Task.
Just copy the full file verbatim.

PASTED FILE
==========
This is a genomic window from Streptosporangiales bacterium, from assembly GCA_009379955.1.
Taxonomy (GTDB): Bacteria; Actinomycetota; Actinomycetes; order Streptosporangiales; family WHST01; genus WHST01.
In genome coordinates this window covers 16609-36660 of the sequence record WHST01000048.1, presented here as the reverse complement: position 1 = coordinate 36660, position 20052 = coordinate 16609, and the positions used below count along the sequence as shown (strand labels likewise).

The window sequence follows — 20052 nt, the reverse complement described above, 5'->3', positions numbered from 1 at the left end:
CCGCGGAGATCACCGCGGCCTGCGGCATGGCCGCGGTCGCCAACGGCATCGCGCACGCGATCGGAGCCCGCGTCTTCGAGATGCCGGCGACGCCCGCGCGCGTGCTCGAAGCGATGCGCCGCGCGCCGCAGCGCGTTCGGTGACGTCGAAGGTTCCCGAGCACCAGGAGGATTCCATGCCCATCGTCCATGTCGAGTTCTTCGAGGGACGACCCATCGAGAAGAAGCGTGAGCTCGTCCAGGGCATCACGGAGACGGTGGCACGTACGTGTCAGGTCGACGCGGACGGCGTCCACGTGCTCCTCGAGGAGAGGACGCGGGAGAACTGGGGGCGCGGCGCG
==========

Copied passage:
This is a genomic window from Streptosporangiales bacterium, from assembly GCA_009379955.1.
Taxonomy (GTDB): Bacteria; Actinomycetota; Actinomycetes; order Streptosporangiales; family WHST01; genus WHST01.
In genome coordinates this window covers 16609-36660 of the sequence record WHST01000048.1, presented here as the reverse complement: position 1 = coordinate 36660, position 20052 = coordinate 16609, and the positions used below count along the sequence as shown (strand labels likewise).

The window sequence follows — 20052 nt, the reverse complement described above, 5'->3', positions numbered from 1 at the left end:
CCGCGGAGATCACCGCGGCCTGCGGCATGGCCGCGGTCGCCAACGGCATCGCGCACGCGATCGGAGCCCGCGTCTTCGAGATGCCGGCGACGCCCGCGCGCGTGCTCGAAGCGATGCGCCGCGCGCCGCAGCGCGTTCGGTGACGTCGAAGGTTCCCGAGCACCAGGAGGATTCCATGCCCATCGTCCATGTCGAGTTCTTCGAGGGACGACCCATCGAGAAGAAGCGTGAGCTCGTCCAGGGCATCACGGAGACGGTGGCACGTACGTGTCAGGTCGACGCGGACGGCGTCCACGTGCTCCTCGAGGAGAGGACGCGGGAGAACTGGGGGCGCGGCGCG